Fujitsu steps in here — the AR camera and software built into its device can easily scan the components for quality assurance. If everything checks out with the parts, the employee confirms via the network-connected Android device, simply by clicking “Ok.”
This confirmation data is sent back to the central processing server, which updates the production status of the component. The data is viewed on the employee’s mobile device as well as other interested computing devices, such as the supervisor’s mobile devices. Think of Iron Man and Jarvis. The interface you see there shows how the camera and scanners interact with all of the components at hand. The Fujitsu software (just a step behind Tony Starks’!) is heightened by one more additional layer of quality assurance in which the handheld device forces the user to confirm the step is completed correctly, as seen below.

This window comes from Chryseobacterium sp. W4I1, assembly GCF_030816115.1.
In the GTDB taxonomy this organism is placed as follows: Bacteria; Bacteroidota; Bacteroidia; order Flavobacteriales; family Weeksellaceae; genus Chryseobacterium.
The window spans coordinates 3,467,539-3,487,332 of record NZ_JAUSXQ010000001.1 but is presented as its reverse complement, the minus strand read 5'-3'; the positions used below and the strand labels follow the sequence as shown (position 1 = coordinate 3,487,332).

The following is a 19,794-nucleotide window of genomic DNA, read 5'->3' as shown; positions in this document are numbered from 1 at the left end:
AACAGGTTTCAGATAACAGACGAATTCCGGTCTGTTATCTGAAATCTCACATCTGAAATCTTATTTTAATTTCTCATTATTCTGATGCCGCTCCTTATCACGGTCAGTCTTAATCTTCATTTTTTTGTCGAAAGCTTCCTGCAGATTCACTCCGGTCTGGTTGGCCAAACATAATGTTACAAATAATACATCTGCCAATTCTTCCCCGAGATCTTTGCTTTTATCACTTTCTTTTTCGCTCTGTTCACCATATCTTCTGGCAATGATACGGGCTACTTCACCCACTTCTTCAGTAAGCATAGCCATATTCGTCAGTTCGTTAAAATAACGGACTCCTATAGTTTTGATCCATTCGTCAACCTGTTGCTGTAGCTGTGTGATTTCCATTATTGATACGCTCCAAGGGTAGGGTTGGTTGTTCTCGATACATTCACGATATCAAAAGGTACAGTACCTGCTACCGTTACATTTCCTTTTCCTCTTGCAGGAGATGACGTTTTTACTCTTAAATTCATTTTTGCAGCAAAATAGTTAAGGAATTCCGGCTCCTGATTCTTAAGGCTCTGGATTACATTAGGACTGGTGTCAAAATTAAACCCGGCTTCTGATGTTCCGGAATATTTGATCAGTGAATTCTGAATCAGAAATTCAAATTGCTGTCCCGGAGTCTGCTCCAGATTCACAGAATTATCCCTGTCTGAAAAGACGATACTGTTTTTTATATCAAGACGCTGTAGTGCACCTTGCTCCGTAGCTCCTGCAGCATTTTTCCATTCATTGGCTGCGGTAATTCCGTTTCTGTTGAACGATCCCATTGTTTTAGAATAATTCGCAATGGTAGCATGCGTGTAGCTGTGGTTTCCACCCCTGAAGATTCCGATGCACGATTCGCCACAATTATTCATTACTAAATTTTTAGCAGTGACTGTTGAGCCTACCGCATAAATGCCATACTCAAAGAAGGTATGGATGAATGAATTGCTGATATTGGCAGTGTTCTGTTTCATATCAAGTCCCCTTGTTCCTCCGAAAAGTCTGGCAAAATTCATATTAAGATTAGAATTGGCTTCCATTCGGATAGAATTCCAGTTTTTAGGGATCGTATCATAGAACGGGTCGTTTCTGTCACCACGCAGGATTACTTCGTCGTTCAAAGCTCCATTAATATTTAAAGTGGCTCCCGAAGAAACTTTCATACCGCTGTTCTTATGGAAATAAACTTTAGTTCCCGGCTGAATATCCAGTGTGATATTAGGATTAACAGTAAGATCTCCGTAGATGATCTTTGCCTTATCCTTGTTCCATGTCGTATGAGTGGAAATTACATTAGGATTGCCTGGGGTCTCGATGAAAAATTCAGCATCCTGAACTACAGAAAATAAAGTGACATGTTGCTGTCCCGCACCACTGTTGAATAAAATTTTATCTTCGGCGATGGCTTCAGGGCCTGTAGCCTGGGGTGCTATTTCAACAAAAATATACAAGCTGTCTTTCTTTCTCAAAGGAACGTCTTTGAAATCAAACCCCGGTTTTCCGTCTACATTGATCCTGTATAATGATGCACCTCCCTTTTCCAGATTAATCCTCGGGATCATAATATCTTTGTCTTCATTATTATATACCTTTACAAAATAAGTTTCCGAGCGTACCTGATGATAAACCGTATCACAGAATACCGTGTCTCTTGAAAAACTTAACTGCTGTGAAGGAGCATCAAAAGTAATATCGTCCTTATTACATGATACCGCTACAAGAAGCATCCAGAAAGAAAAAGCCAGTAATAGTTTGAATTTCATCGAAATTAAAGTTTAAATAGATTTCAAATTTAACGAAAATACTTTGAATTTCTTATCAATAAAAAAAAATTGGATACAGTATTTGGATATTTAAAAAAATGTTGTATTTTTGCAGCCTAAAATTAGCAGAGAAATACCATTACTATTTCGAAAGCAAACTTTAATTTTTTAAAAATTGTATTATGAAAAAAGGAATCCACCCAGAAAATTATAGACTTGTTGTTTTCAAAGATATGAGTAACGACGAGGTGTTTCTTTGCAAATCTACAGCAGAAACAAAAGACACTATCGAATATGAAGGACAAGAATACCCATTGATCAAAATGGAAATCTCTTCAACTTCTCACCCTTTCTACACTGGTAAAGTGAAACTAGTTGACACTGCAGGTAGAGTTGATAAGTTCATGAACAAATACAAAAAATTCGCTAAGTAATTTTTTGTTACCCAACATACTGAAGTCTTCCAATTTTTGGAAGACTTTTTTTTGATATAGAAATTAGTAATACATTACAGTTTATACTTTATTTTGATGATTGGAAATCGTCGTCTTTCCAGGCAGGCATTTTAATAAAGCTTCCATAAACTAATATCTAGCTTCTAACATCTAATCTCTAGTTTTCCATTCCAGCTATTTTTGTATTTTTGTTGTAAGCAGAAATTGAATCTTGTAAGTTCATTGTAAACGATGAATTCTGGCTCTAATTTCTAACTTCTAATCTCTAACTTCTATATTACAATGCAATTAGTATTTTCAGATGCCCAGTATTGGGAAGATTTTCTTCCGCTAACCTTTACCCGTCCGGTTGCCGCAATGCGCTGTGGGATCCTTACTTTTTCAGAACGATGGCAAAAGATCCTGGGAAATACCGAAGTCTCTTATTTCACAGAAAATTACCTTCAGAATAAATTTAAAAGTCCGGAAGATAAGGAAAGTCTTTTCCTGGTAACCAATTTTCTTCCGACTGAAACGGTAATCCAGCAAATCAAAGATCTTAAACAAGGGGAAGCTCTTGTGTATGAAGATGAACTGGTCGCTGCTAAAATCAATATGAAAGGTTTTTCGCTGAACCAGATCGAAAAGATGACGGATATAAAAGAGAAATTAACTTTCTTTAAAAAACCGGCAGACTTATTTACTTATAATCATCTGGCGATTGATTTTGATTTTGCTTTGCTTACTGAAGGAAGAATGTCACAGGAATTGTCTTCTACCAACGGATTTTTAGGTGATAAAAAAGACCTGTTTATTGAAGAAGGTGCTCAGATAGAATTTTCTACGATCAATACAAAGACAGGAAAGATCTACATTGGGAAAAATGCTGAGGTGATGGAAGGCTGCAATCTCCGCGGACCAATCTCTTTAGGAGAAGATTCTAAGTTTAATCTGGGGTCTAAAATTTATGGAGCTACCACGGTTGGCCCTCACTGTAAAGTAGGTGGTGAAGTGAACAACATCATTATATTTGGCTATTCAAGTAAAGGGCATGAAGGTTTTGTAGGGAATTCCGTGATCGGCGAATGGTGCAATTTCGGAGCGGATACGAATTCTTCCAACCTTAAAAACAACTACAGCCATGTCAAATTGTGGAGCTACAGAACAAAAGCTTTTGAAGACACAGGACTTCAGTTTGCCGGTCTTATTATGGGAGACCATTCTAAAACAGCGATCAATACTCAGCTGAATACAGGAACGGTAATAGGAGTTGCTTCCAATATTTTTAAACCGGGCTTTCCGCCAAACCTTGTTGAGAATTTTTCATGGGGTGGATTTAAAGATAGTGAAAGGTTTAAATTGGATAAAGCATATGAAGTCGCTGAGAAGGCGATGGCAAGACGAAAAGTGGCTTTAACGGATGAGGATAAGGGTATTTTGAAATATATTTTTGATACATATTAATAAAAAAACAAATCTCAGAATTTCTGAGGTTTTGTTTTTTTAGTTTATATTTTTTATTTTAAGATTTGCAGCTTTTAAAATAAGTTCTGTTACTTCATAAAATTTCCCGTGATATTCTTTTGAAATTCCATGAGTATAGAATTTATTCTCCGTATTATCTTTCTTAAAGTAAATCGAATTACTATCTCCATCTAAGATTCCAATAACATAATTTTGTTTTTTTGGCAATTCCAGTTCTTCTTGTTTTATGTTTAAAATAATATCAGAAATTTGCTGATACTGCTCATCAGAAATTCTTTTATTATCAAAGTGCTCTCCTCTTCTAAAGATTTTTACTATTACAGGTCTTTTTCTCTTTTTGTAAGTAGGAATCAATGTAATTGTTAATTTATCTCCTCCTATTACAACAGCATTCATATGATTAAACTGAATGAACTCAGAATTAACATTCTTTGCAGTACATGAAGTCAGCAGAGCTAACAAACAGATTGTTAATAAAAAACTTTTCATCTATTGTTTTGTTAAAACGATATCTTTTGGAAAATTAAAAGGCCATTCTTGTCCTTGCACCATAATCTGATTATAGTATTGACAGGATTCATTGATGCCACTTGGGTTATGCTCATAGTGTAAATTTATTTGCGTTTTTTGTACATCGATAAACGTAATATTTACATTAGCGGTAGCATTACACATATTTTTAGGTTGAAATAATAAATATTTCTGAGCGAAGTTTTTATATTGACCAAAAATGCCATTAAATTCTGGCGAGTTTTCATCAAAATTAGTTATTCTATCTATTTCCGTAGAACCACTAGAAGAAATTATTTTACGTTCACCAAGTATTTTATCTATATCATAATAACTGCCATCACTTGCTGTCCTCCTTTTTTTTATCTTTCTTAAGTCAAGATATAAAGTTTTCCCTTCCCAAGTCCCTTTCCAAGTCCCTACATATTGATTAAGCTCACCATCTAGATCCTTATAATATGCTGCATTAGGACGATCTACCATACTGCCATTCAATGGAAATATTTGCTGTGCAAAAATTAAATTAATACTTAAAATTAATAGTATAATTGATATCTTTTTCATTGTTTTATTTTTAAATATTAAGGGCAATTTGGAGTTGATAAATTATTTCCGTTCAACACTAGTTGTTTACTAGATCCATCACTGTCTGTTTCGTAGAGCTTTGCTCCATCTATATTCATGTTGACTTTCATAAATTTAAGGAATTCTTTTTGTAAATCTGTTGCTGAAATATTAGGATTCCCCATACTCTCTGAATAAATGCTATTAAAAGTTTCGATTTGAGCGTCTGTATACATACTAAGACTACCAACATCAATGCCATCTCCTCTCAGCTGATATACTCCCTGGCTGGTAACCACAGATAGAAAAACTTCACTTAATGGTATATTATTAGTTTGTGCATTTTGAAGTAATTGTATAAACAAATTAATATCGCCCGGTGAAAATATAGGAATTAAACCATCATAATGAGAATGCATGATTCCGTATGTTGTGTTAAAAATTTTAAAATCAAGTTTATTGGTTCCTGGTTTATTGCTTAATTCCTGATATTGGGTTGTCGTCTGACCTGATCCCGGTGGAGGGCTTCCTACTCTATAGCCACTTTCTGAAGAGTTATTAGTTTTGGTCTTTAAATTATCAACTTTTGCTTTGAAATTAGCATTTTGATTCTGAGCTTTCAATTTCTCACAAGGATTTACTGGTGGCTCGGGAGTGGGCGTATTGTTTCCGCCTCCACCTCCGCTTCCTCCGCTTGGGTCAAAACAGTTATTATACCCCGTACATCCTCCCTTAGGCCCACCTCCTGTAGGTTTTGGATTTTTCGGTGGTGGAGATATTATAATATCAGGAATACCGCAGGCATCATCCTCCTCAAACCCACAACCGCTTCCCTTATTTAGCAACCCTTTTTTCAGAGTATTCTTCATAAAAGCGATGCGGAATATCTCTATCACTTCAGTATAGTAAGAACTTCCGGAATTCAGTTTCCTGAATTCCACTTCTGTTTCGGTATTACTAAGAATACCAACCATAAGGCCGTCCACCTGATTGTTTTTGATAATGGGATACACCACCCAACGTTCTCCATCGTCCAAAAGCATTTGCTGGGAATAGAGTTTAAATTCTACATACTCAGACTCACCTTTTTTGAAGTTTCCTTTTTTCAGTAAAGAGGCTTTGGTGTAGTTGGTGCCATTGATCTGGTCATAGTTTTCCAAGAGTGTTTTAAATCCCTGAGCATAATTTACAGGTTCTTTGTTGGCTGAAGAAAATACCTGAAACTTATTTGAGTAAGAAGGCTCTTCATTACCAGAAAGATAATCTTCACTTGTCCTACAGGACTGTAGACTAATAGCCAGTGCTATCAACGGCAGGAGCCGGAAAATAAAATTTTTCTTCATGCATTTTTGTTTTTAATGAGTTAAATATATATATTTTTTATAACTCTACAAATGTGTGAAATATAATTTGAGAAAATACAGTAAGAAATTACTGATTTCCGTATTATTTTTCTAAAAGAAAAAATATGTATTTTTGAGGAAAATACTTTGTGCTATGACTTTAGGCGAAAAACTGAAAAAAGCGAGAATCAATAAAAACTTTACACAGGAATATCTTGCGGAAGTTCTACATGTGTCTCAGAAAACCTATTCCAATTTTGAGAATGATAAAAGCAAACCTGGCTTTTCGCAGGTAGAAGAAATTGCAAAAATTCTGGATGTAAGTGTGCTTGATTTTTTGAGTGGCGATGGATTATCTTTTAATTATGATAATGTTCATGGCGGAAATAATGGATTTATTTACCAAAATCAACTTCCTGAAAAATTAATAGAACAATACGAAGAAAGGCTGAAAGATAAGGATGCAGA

I couldn’t believe what I saw as this AR device processed, scanned and implemented various parts. I was handed another Android mobile device that used the screen cast feature, which showed me exactly what the Fujitsu rep saw on his heads-up display (HUD). As he scanned bolts and QR codes, my mobile device had the same overlay and confirmation prompts.
It was amazing to see this in action and function seamlessly in real time. I enjoyed watching the interstage system process potential user errors and exceptions, such as grabbing the wrong part from the stock pile to complete the job. As you’re holding an incorrect part, the mobile device (or HUD) will warn you and not let you proceed to the next step. Notice the QR codes and overlay.
The Future of AR
For this demonstration, I was shown how the part for a hypothetical car engine is installed — by hand. The software instructs the user on how to properly install the component with a video aid by way of the HUD or mobile device. As I watched this video aid, I thought I was watching an online tutorial. It was that direct and simple.